List Making Has Its Rewards

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List Making Has Its Rewards

By Ken Gasque

List making has been an activity that I have enjoyed since I was in elementary school. I think it started with books I wanted to read. I liked checking them off and watching my progress. Another of my favorite lists was quotations. I still have the list I first did, and my list of quotations now is over 30 pages long and can be sorted by author and subject matter.

I carry a pocket journal that has dozens and dozens of lists, everything from weekend projects, this quarter’s projects, and this year’s projects. Lists of flowers I want to plant to art exhibits I want to see this year.

Besides just keeping personal lists of favorite beer or best steaks, lists can be great marketing tools. But first, you need to warm up, so here are some suggestions for overcoming writer's block and getting your mind engaged in a pleasurable activity… list making.

Make a list of the following (I suggest you keep it in a pocket journal because you will think of other answers, different from the ones you give right now, and you will think of other lists):

  • List your 6 best friends.
  • List your 7 best days.
  • List 8 of your greatest moments (most ‘best memories’ are moments not days).
  • List 11 people who have had the greatest influence on your life.
  • List the 5 things you did last year that were fun.
  • List 5 places you want to see.
  • List the 6 best trips, vacations or journeys you ever took.

Can you share your lists with your spouse, family, and friends? It will make for some very interesting discussions and great conversations. You will probably get some ideas for other lists you want to make.

But how does this figure into marketing? This is a discovery process. You want to know what differentiates your business, products and services. To really discover this is a very difficult process. This discovery process, making lists of questions and listing things to do, is a way to make that process easier. These questions, lists, and answers will keep you focused.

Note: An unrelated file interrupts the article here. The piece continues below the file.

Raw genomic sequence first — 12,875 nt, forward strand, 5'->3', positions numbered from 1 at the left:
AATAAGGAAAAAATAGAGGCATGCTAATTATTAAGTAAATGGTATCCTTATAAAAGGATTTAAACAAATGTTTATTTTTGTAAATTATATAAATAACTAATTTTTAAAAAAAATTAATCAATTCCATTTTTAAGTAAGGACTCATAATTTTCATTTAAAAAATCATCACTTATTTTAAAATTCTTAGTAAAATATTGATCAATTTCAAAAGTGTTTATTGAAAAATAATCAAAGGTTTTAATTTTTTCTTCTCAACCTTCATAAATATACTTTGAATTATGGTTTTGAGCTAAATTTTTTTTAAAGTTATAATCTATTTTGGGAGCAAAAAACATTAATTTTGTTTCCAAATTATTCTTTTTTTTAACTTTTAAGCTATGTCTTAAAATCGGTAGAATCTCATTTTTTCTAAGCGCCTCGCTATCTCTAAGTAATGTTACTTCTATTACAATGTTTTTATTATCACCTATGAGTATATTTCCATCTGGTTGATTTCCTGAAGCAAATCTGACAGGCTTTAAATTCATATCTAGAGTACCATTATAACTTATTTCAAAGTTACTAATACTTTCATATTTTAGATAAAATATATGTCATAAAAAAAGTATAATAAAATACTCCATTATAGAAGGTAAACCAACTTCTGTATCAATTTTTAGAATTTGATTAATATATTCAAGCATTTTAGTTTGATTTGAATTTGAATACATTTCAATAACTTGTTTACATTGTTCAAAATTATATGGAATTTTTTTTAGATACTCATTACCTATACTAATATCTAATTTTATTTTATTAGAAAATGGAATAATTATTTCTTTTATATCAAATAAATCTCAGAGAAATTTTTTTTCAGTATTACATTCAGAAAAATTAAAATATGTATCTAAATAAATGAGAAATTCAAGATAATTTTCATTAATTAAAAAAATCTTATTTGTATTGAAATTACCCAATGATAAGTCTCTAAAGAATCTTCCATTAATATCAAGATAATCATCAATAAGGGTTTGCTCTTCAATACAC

In your journal, make a list of a hundred questions about your marketing, branding, and advertising. Do the entire list in one sitting. Write quickly, don’t worry about spelling. What is magic about a hundred questions? Usually, it is 80 or so questions before you are likely to see themes emerge and begin to discover things (if the questions are coming easily, add more).

This is the first step — getting the questions.

The second step is studying the questions, and this will generate more questions and reveal more opportunities.

  • What do I want to accomplish with my marketing?
  • List 8 ways we can have more fun.
  • List 3 things you could do to make your product different, unique.
  • How can my label increase sales?
  • What are 3 things your competitor does that you can’t do to your product or service.
  • What do you do better than your competitor?
  • List 8 personas you have as customers. (Describe your best customers.) Problems are nothing more than cleverly disguised opportunities.
  • What are 5 opportunities you need to solve by _______.
  • List 5 things you could change to make your product more unique.
  • Review Marketing Magic for ideas you can use.
  • List 3 things you wish to achieve by the end of the year.
  • If anything were possible, list 4 things that could enhance your product.

You can continue making your list. Ask as many questions as you can, keep it in a journal, and continue adding. Share the information with your staff and listen to their input.

Last step. Review your list daily. Focus will get you there.

About Ken Gasque. Ken Gasque is a brand developer, marketing planner, and designer who believes if you help people get what they want you will get what you want. Ken works with small companies and Fortune 500 companies that recognize the need to differentiate their products and services to stand out in a cluttered market. Ken is a highly visual, outside-the-box thinker on advertising, branding, and marketing—his work reflects his belief that “We buy with our eyes.” Ken writes and lectures on his experiences developing brands (good and bad).

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